Even in a world where emotions are conveyed often with emails and emojis, getting a greeting card can still bring a smile to someone’s face. It’s a simple joy that’s signed, sealed, and sent with special messages like “Thank you,” “Happy birthday,” “Happy Mother’s Day,” and “Happy Father’s Day.”
Through its program Texas Cards for Troops, a handful of members in ALA Unit 131 in Longview, Texas, bring boxes of that joy to U.S. military servicemembers deployed overseas. About 2,000 cards are sent in each of the two shipments of care packages they mail annually. One shipment goes out around Christmas, while the other is sent in time for Mother’s Day and Father’s Day.
“We never want our servicemembers to think they are forgotten. We want them to know they are appreciated and loved,” said Linda Langley, a Unit 131 member who helped get the care package program started several years ago.
Each care package in the Christmastime shipment includes a large greeting card of appreciation, signed by members of the general public, for the receiving servicemember to share with his or her comrades. There’s also an appreciation card handcrafted and signed by a local child for the servicemember.
In addition, each package contains several greeting cards for various different occasions – a birthday card for a loved one back home, or a sympathy card for the family member of an injured or fallen comrade, for example – for the servicemember to send to others. Three of those are cards handmade by the Texas Cards for Troops, and two are cards that were either purchased, donated, or repurposed. Texas Cards for Troops receives cards repurposed by the “Rockin’ Grannies” — a group of ALA members from Unit 320 in Gilmer, Texas.
Also sent at Christmastime are gallon-size plastic bags with at least 11 items for the individual servicemembers. The items sent depend on donations and how much the unit is able to purchase. Typical things included in the individual bags: instant oatmeal packets, instant hot chocolate packets, hard candies, Tootsie pops or candy canes, candy bars (if they’ve been donated), and a handcrafted holiday ornament. Small, folded American flags, each placed in a little plastic bag, are also part of the care packages in both shipments. Those flags are provided by the Rockin’ Grannies.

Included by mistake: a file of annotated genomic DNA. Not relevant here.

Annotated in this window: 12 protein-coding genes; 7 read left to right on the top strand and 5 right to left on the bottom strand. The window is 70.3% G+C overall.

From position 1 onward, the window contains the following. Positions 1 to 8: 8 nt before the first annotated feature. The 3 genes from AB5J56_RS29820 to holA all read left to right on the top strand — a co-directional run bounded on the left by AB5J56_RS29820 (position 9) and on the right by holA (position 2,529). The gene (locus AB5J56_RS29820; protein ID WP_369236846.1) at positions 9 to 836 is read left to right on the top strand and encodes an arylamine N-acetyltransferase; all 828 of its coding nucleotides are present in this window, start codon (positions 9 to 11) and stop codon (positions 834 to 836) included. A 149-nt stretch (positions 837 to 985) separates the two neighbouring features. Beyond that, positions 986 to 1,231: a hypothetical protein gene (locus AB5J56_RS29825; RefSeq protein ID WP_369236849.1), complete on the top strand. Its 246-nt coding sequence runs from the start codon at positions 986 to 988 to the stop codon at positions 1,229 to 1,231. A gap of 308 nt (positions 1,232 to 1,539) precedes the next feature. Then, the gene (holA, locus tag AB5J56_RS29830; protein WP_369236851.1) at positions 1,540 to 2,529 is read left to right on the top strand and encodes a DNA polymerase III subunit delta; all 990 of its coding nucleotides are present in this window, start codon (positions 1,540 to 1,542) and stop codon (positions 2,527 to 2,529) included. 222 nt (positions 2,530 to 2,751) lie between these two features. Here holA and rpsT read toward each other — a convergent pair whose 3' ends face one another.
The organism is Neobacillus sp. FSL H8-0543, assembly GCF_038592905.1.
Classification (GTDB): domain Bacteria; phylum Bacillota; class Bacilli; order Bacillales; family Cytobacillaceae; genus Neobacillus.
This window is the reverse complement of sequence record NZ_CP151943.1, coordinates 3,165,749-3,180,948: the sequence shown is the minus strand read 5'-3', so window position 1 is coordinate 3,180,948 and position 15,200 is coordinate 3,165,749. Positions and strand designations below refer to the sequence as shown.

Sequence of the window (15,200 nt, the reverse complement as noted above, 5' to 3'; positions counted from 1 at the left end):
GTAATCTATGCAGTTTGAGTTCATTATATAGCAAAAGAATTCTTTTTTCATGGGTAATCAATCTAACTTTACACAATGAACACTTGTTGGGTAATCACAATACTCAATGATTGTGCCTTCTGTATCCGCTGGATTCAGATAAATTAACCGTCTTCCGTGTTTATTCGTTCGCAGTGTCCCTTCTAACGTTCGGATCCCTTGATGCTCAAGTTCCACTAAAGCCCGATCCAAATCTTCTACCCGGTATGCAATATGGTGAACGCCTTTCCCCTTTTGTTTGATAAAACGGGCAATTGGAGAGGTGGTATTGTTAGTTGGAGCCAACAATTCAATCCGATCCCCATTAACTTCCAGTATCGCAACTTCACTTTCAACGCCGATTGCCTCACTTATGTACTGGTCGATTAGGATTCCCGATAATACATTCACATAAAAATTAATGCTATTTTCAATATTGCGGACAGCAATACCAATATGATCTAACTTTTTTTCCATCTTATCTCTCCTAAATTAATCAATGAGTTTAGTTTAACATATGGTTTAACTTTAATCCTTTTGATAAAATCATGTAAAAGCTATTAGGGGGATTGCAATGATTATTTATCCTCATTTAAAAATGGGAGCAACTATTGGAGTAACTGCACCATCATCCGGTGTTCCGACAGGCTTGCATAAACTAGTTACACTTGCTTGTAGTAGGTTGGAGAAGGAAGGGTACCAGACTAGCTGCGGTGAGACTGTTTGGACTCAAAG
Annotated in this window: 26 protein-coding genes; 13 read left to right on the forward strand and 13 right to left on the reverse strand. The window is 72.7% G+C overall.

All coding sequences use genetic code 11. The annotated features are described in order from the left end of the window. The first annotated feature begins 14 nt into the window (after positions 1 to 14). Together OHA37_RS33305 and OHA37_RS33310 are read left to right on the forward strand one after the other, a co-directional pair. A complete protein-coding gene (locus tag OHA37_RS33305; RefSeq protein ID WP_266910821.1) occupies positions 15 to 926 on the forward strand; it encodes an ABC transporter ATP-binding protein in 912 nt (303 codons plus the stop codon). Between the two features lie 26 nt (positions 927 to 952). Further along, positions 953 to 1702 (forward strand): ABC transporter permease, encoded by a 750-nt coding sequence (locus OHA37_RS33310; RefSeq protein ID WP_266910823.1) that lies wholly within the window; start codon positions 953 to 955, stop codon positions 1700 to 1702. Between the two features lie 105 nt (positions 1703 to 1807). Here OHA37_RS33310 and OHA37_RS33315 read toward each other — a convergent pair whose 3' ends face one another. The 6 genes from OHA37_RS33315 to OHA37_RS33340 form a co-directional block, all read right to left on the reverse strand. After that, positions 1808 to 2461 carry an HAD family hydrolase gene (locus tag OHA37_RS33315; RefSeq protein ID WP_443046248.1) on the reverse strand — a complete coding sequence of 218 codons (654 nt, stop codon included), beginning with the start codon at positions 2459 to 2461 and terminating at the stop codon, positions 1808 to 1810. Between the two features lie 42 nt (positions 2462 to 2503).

Texas Cards for Troops’ chaplain boxes (named so because they are care packages sent abroad to military chaplains for distribution to servicemembers) typically include puzzle books, playing cards, pencils, stationery, sympathy cards, thank-you cards and get-well cards, plus small-sized toiletries such as shampoos, conditioner, lotion, and lip balm. Sometimes, knitted helmet liners are included. The liners donated to Texas Cards for Troops are crafted from a pattern that meets military regulations, as does the color of the liners and the yarn used to make them, Langley explained.
Unit 131 pays the shipping costs with money raised through different fundraisers held throughout the year. Cardmaking supplies are provided by those participating in the Texas Cards for Troops program, and are also provided by donations from various individuals and organizations.
For more information about Texas Cards for Troops, email firstname.lastname@example.org.